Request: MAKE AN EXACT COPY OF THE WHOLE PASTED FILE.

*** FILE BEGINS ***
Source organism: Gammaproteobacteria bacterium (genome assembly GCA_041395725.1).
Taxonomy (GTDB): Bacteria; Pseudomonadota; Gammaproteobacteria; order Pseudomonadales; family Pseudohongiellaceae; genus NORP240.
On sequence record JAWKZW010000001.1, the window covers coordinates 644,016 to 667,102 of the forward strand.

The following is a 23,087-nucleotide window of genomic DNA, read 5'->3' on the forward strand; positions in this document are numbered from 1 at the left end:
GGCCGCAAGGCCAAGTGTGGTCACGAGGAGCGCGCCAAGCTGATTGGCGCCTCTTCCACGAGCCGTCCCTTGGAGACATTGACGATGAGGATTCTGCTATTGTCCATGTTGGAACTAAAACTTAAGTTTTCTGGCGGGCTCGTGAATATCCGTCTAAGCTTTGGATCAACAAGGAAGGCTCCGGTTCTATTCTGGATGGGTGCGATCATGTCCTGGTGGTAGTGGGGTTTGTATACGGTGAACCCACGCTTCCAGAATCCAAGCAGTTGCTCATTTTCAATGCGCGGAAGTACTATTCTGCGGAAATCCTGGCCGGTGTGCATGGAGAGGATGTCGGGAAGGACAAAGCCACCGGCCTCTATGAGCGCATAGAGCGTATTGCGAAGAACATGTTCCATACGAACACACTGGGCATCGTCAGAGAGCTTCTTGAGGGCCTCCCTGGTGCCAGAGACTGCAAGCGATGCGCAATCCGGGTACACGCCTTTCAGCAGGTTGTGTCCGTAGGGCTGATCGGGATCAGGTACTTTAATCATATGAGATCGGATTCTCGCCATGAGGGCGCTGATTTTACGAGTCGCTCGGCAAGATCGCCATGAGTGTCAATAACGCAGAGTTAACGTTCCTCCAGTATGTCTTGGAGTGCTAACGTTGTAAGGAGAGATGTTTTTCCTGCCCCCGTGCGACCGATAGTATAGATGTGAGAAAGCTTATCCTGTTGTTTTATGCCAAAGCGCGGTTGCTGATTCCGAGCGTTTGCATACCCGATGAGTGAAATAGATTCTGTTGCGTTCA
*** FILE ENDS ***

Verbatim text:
Source organism: Gammaproteobacteria bacterium (genome assembly GCA_041395725.1).
Taxonomy (GTDB): Bacteria; Pseudomonadota; Gammaproteobacteria; order Pseudomonadales; family Pseudohongiellaceae; genus NORP240.
On sequence record JAWKZW010000001.1, the window covers coordinates 644,016 to 667,102 of the forward strand.

The following is a 23,087-nucleotide window of genomic DNA, read 5'->3' on the forward strand; positions in this document are numbered from 1 at the left end:
GGCCGCAAGGCCAAGTGTGGTCACGAGGAGCGCGCCAAGCTGATTGGCGCCTCTTCCACGAGCCGTCCCTTGGAGACATTGACGATGAGGATTCTGCTATTGTCCATGTTGGAACTAAAACTTAAGTTTTCTGGCGGGCTCGTGAATATCCGTCTAAGCTTTGGATCAACAAGGAAGGCTCCGGTTCTATTCTGGATGGGTGCGATCATGTCCTGGTGGTAGTGGGGTTTGTATACGGTGAACCCACGCTTCCAGAATCCAAGCAGTTGCTCATTTTCAATGCGCGGAAGTACTATTCTGCGGAAATCCTGGCCGGTGTGCATGGAGAGGATGTCGGGAAGGACAAAGCCACCGGCCTCTATGAGCGCATAGAGCGTATTGCGAAGAACATGTTCCATACGAACACACTGGGCATCGTCAGAGAGCTTCTTGAGGGCCTCCCTGGTGCCAGAGACTGCAAGCGATGCGCAATCCGGGTACACGCCTTTCAGCAGGTTGTGTCCGTAGGGCTGATCGGGATCAGGTACTTTAATCATATGAGATCGGATTCTCGCCATGAGGGCGCTGATTTTACGAGTCGCTCGGCAAGATCGCCATGAGTGTCAATAACGCAGAGTTAACGTTCCTCCAGTATGTCTTGGAGTGCTAACGTTGTAAGGAGAGATGTTTTTCCTGCCCCCGTGCGACCGATAGTATAGATGTGAGAAAGCTTATCCTGTTGTTTTATGCCAAAGCGCGGTTGCTGATTCCGAGCGTTTGCATACCCGATGAGTGAAATAGATTCTGTTGCGTTCA